Its Melbourne Cup today and I had no idea. I'm buried in Rowena's world not knowing what's happening outside. Pre kids I was workng with the Great Barrier Reef Marine Park Authority on cup day. We were based up in Townsville just 2606km away from the horse race. What fun the day was. Typical North Queenslanders embrace any excuse for a party. We wore hats and bet on fake horses pulled by rubber bands. Great day. We then moved away to Adelaide. Whilst working with South Australia Marine Planning the day was ruined by a boss claiming it was cruel to animals. So on to Wollongong post having three kids I've managed to  incorporate Melbourne Cup into craft at playgroup. Initiate the kids into betting early : ) Move forward to today and I didn't even realise it was on. I dream of dressing in a frock, drinking champagne with my Mummy friends eating prawns, chicken and salad giggling away. Maybe next year...


Monday, November 1, 2010

Ant mounds

I'm working on the intro for my prescribed burn paper and came across some work written by Cerda and Doerr (in press) The effect of ant mounds on overland flow and soil erodibility following a wildfire in eastern Spain. Ecohydrology

I have a soft spot for this topic due to my honours research. A severe fire occurred in the Blue Mountains back in 1994. At that stage I was studying “what is a beach” for my honours in Geomorphology. I loved surfing and really wanted to move into coastal geomorphology. After riding through and seeing the post fire lunar landscape my topic preference changed. At the time I lived in the Blue Mountains and decided to swap topics due to the fire being right on my doorstep. 

Cut a long story short the ant mounds were causing havoc with my study site stirring up the sediment and increasing the amount of erosion occurring. A staff member suggested I put petrol down the hole to fix the problem.  Luckily I ignored that suggestion and chose to separate the measurements to work out how much sediment the ants were adding. It was all done on a budget of $120. Prices were cheap as I was a crazy, enthusiastic student who could travel anywhere on a mountain bike. This was in the days prior to students using the internet for researching.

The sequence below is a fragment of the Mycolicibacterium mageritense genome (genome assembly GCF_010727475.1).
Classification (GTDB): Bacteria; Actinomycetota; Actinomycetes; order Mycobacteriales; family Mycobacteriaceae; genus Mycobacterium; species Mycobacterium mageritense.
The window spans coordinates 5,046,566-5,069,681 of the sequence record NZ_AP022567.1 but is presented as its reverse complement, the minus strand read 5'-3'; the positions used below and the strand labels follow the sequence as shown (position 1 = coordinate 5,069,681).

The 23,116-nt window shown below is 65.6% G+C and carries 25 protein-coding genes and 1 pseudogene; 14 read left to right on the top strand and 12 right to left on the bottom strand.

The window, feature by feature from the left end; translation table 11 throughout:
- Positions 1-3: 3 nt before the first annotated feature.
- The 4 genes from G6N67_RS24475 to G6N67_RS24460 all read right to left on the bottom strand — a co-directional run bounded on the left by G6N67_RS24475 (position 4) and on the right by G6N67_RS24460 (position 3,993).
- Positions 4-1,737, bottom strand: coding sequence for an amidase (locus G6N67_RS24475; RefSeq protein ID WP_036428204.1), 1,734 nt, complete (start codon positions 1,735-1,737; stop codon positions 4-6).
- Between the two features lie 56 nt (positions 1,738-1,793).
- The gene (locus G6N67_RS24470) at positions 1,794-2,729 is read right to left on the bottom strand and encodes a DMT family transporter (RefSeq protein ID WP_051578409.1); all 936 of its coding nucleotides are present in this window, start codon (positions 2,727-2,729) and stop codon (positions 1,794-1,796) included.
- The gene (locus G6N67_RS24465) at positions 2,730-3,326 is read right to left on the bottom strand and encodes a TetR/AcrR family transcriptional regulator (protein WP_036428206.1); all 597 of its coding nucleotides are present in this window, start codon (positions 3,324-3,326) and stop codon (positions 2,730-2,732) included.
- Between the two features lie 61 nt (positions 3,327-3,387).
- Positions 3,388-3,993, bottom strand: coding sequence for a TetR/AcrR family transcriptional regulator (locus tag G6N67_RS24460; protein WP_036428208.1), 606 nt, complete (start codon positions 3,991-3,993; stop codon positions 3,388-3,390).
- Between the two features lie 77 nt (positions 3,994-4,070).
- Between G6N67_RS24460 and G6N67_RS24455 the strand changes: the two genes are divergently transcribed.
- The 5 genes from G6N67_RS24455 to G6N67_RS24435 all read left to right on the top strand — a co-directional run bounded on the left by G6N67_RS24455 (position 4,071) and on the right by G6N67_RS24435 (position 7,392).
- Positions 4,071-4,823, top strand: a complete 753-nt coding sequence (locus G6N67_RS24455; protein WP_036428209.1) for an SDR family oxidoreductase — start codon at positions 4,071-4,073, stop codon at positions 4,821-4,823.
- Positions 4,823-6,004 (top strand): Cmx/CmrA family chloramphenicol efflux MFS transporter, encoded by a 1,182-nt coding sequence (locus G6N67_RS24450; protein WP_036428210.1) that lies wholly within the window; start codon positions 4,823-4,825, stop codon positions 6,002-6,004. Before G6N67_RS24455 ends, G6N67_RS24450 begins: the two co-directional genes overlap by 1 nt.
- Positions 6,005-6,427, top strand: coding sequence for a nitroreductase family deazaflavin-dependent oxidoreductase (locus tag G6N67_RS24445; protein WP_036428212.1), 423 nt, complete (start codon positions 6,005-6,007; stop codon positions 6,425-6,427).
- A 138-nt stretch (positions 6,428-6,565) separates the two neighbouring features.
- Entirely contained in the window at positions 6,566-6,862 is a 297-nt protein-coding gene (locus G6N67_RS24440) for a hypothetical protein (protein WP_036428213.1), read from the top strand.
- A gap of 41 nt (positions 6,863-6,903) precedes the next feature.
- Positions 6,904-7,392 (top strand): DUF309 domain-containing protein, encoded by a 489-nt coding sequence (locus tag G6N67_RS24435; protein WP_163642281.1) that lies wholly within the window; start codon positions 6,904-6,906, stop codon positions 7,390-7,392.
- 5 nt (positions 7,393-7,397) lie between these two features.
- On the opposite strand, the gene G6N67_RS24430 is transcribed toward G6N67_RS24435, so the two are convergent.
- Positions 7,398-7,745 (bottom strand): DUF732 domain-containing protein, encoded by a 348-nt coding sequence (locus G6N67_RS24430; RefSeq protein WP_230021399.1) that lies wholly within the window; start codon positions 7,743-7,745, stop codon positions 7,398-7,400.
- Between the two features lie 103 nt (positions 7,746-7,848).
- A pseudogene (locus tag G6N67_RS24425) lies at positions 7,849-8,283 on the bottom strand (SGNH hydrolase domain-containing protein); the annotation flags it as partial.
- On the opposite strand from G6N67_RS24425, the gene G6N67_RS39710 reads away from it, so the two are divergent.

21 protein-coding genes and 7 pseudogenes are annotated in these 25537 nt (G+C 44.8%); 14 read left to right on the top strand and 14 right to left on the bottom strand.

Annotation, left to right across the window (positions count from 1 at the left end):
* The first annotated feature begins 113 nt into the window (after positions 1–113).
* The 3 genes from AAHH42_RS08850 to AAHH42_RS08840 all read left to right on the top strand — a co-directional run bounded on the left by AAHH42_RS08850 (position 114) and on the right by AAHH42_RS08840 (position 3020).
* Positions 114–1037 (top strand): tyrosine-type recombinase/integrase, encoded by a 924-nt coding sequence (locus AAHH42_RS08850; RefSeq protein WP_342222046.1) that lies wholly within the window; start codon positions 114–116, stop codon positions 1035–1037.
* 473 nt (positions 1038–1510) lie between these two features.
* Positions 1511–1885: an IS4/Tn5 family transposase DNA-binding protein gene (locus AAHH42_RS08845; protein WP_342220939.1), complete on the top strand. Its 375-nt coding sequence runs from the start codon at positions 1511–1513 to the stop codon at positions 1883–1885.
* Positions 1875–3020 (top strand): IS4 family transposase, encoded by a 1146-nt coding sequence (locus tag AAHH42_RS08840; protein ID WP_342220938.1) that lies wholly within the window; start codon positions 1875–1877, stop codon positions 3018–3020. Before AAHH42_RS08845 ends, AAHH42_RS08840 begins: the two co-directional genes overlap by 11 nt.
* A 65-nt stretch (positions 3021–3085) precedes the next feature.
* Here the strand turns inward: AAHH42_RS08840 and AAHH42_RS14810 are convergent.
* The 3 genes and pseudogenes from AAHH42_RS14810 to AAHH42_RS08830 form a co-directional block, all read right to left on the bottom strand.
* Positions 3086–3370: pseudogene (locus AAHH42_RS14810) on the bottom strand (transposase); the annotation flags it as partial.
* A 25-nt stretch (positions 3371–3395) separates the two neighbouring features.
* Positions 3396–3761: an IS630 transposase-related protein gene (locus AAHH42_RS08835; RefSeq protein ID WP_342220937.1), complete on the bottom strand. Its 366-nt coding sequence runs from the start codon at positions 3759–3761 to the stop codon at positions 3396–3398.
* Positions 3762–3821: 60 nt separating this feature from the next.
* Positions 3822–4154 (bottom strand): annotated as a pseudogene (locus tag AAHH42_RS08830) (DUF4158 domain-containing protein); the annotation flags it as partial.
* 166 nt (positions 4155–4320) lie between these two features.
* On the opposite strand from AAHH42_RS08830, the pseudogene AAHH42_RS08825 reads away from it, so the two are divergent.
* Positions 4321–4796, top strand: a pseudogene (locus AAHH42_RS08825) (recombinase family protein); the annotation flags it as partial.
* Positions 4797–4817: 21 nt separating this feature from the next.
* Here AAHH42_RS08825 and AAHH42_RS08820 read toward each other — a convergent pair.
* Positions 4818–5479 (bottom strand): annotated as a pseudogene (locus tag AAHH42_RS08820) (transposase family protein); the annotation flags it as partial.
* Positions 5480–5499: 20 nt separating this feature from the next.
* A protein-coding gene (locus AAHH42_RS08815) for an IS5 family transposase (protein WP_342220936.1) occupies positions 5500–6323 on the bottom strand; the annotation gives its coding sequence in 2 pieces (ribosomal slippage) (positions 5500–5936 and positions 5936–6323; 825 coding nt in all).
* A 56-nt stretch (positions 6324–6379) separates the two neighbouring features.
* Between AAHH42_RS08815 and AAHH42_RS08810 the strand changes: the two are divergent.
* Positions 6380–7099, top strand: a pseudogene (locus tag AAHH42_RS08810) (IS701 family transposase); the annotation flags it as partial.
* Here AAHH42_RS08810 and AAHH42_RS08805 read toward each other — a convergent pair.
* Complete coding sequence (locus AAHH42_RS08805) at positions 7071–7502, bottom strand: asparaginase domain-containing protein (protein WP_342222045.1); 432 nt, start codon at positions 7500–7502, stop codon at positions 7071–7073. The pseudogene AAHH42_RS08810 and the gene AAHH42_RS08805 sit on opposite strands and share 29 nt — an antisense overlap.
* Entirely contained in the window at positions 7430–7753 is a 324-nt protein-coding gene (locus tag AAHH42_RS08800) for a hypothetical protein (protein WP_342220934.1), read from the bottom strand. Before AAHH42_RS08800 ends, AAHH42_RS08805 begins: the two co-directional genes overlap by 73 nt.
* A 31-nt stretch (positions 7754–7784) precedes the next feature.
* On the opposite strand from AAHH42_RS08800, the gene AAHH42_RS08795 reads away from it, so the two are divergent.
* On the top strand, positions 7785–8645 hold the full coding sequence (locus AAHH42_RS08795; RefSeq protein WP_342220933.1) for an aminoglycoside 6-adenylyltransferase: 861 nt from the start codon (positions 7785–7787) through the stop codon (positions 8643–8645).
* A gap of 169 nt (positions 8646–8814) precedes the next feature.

It was a fascinating project resulting in numerous publications thanks to my supervisor with a gift for writing. What has been intriguing is watching how science develops from a new idea. It has been a buzz watching the scientific community grab the research and run with it. According to ISI Web the paper now has 14 citations not including the new publication in press by Cerda and Doerr. I’ve created a graph showing the citation growth. I’m trying to master graphing in the latest version of excel. It’s so different to my old Office 2003 version. As for this graph will it keep going up or level out in the future?

Ant mounds at the sediment trap located at Faulconbridge in the Blue Mountains


Cerda and Doerr (in press) The effect of ant mounds on overland flow and soil erodibility following a wildfire in eastern Spain. Ecohydrology

Dragovich D, Morris R (2002) Fire intensity, slopewash and bio-transfer of sediment in eucalypt forest, Australia. Earth Surface Processes and Landforms 27, 1309-1319

Morris R (1994) Soil erosion in the post-fire landscape. Honours, 89pp